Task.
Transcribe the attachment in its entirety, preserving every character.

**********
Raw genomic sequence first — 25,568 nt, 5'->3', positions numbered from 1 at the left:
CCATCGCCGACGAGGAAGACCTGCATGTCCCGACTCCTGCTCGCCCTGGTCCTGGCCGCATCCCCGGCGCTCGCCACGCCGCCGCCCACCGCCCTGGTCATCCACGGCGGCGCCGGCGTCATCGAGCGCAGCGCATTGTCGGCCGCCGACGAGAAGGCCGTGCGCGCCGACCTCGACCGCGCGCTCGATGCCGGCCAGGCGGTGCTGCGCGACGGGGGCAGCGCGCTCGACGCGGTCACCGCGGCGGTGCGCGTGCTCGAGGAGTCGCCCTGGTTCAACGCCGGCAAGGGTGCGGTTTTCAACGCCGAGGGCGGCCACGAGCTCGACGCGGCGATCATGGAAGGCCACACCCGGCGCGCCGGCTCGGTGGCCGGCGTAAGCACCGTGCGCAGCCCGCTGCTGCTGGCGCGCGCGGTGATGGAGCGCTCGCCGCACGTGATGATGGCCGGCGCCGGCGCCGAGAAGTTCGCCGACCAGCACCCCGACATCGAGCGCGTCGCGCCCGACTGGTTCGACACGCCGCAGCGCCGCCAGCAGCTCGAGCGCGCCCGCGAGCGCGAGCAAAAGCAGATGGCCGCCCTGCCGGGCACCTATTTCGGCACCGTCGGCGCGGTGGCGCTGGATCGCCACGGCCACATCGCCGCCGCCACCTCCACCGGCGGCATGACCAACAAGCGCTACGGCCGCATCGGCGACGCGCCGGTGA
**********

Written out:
Raw genomic sequence first — 25,568 nt, 5'->3', positions numbered from 1 at the left:
CCATCGCCGACGAGGAAGACCTGCATGTCCCGACTCCTGCTCGCCCTGGTCCTGGCCGCATCCCCGGCGCTCGCCACGCCGCCGCCCACCGCCCTGGTCATCCACGGCGGCGCCGGCGTCATCGAGCGCAGCGCATTGTCGGCCGCCGACGAGAAGGCCGTGCGCGCCGACCTCGACCGCGCGCTCGATGCCGGCCAGGCGGTGCTGCGCGACGGGGGCAGCGCGCTCGACGCGGTCACCGCGGCGGTGCGCGTGCTCGAGGAGTCGCCCTGGTTCAACGCCGGCAAGGGTGCGGTTTTCAACGCCGAGGGCGGCCACGAGCTCGACGCGGCGATCATGGAAGGCCACACCCGGCGCGCCGGCTCGGTGGCCGGCGTAAGCACCGTGCGCAGCCCGCTGCTGCTGGCGCGCGCGGTGATGGAGCGCTCGCCGCACGTGATGATGGCCGGCGCCGGCGCCGAGAAGTTCGCCGACCAGCACCCCGACATCGAGCGCGTCGCGCCCGACTGGTTCGACACGCCGCAGCGCCGCCAGCAGCTCGAGCGCGCCCGCGAGCGCGAGCAAAAGCAGATGGCCGCCCTGCCGGGCACCTATTTCGGCACCGTCGGCGCGGTGGCGCTGGATCGCCACGGCCACATCGCCGCCGCCACCTCCACCGGCGGCATGACCAACAAGCGCTACGGCCGCATCGGCGACGCGCCGGTGA